As a person who majored in political science and has been engaged actively in public
I am continually amazed by how experts who make excuses for why certain problems have remain unsolved overlook simpler and less expensive solutions to these problems. For example, a whole population of advocates have pointed out that low-income people living in inner cities, particularly those lacking access to an automobile, are trapped in what are now called “food deserts,” that is, areas in which people lack access to affordable healthy food. Very often, the food deserts have abundant access to less-healthy junk foods, cigarettes, alcohol, and, of course, illegal drugs.
The usual solutions are to put supermarkets in the inner city, or to have farmers markets in the inner city or urban gardens in abandoned lots. While all of these solutions are excellent long-term answers, all have problems or limitations.
Supermarket chains are increasingly reluctant to begin an effort to put a supermarket in an underserved low-income, inner city area. There is an old saying that “No good deed goes unpunished” and that certainly applies to supermarket chains that try to do the right thing. Almost always, labor unions and community coalitions try to force the chain to make various kinds of concessions as a condition of withdrawing objections, and small businesses who perceive they are threatened by the supermarket fight to the death to keep it out. Last September 29, The New York Times published a story about a supermarket chain that tried to open a store in the Bronx, and was stalled by several different special interest groups.
The farmers markets and urban gardens are good solutions for growing foods during the growing season, but they do not provide a complete solution for population food needs during colder weather.
What works all year around is a delivery service that regularly trucks food that is ordered online from the supermarket to convenient locations in the inner city that only need storage space and security from break-ins and thefts. Churches, schools, community centers, and industrial warehouses located in inner cities all can serve this purpose. The Baltimore City Health Department is actually pioneering this idea in a program it calls the “Virtual Supermarket Project.”
When I have spoken with people who have attempted to solve the food desert problem with delivery services, they always say that the “economics of the proposed service do not work for the delivery service.” That strikes me as a phony argument. Certainly, if a delivery service tries to copy a door-to-door service it provides in a wealthier area, the economic argument would make sense. However, delivery to a location that clusters or groups multiple orders, but is convenient for local residents makes a whole lot more sense.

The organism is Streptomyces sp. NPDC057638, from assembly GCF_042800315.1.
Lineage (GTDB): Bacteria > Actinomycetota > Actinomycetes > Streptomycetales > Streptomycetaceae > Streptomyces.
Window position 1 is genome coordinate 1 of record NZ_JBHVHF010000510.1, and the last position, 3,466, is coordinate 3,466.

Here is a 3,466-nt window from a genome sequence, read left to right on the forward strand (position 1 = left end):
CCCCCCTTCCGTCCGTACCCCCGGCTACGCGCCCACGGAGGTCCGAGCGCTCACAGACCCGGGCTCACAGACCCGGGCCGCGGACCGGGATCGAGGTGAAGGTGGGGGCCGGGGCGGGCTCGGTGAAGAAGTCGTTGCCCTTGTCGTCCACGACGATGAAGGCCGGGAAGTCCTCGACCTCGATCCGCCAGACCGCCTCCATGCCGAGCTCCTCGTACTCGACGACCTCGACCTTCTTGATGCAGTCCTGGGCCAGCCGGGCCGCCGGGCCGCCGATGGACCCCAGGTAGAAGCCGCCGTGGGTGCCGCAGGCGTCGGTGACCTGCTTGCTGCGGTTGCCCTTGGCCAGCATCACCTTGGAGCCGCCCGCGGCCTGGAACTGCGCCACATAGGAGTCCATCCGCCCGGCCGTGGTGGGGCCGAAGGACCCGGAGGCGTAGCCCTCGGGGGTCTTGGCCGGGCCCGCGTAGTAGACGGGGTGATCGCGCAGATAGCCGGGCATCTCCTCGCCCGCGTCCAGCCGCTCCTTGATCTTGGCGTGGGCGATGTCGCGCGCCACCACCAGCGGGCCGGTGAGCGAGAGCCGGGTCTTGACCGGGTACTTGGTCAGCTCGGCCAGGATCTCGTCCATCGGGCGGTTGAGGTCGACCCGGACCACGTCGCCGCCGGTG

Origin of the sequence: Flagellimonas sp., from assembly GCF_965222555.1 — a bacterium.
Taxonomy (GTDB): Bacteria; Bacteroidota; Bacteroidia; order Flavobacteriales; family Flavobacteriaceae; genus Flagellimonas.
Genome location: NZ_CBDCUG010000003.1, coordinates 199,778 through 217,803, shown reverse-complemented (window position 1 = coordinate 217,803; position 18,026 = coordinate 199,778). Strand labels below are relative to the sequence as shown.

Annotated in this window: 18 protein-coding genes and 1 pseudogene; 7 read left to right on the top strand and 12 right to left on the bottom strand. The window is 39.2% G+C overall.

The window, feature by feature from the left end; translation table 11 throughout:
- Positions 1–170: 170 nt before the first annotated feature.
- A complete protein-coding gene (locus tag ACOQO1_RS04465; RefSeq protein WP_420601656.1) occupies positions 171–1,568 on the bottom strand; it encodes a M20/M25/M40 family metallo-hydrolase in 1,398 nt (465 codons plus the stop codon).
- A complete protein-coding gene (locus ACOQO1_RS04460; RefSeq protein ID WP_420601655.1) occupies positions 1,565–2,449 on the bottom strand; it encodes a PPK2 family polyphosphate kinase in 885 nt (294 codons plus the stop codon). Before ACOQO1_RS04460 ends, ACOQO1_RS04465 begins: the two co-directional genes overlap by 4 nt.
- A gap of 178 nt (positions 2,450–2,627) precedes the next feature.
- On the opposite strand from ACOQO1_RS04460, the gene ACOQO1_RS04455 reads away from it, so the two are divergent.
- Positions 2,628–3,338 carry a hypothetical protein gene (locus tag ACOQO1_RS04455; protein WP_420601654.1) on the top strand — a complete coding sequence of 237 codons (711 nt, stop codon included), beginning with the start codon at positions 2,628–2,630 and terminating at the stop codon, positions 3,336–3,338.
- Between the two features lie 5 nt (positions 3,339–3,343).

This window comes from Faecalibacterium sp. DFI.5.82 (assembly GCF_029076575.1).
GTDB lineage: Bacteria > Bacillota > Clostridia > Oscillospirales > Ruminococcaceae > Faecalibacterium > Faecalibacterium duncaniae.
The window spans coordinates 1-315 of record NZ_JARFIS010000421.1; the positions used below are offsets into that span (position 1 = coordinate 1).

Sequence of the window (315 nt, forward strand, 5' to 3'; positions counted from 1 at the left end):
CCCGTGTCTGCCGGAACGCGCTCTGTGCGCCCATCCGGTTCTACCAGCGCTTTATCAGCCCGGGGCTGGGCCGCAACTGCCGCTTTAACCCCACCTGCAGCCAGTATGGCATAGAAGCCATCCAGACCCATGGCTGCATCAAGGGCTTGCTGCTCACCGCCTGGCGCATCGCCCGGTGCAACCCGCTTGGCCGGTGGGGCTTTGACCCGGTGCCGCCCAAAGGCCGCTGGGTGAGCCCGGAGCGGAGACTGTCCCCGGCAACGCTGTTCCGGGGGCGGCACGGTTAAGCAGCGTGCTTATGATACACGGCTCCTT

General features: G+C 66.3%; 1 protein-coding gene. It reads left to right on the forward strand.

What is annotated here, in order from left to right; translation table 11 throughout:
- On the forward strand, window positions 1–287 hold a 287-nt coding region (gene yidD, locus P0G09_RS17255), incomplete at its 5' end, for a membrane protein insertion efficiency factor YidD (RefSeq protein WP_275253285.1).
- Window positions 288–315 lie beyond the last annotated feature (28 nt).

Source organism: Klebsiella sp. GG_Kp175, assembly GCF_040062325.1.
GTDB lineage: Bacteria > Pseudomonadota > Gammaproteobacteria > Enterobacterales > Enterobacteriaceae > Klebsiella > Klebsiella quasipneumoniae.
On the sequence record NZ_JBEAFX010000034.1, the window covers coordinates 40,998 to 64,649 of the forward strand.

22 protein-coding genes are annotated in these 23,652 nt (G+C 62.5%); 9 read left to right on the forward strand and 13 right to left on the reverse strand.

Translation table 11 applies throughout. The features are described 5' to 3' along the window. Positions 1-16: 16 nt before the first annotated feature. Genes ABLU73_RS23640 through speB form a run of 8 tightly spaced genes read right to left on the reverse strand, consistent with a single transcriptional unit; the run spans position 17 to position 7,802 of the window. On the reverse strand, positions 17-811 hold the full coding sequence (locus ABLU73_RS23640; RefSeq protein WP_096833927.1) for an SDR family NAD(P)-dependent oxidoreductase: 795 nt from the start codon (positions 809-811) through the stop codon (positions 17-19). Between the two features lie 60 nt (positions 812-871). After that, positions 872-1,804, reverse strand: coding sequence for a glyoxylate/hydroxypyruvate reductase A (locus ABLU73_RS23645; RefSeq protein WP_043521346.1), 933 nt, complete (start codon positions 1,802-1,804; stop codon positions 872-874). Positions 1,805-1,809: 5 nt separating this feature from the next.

This whole discussion reminds me of the economics of mail delivery, which, by the way, is a way of delivering fresh fruit over long distance from gourmet services like Harry and David. Postal services that have more freedom to change their delivery model, such as the Emirates Post, deliver to clusters, and charge extra for door-to-door delivery. When I was at Pitney Bowes, the major corporate customers we served through our mail delivery services increasingly wanted delivery to clustered mailboxes rather than to individual desktops or mail cubicles.
In some European countries in which postal unions are large and powerful, the delivery obligations are far greater than what we have here in the United States. For example, in the UK, on some routes, letter carriers have to walk up several flights in apartment buildings and deliver mail through slots on the doors of individual apartments. This preserves postal jobs, but it makes delivery service extremely expensive.
The reason I prefer delivery services as a near-term or even a medium-term solution is that the construction of a supermarket, even when the supermarket owner can run through the gauntlet of community special interest groups, locks residents into the choices that supermarket offers. Delivery services give the residents an ability to buy from any grocery store or supermarket within a reasonable radius of the community, which creates more competition. When a supermarket comes into a community, it adds a single competitor, often one that displaces some or all of the small food stores already in place. A delivery service keeps local competitors in place, and adds competition from the outside. Moreover, over time, it can even incorporate long-distance online purchases of non-perishable items to put even more competitive pressure on the local bodegas or convenience stores that fail to offer adequately healthy food. Having access to delivery services makes everyone more willing to be competitive in their pricing and their services for poorer communities.